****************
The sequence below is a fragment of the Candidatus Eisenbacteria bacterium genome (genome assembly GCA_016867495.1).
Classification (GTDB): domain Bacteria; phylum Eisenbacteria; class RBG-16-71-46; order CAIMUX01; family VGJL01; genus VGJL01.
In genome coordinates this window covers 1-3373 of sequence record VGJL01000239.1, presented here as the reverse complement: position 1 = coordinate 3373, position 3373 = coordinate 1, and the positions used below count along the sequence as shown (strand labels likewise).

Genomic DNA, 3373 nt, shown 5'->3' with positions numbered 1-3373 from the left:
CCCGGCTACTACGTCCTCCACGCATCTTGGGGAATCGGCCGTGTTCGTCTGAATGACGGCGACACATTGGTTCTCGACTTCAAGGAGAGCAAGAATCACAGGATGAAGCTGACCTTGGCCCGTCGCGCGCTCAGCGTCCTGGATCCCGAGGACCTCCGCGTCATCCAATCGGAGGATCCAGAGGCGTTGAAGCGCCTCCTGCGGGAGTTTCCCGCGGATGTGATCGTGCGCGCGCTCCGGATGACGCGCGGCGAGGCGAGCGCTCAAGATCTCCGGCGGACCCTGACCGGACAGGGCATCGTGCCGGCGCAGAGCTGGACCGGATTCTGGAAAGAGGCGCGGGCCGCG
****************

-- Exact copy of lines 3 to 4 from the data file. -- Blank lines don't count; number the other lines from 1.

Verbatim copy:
In genome coordinates this window covers 1-3373 of sequence record VGJL01000239.1, presented here as the reverse complement: position 1 = coordinate 3373, position 3373 = coordinate 1, and the positions used below count along the sequence as shown (strand labels likewise).

Genomic DNA, 3373 nt, shown 5'->3' with positions numbered 1-3373 from the left: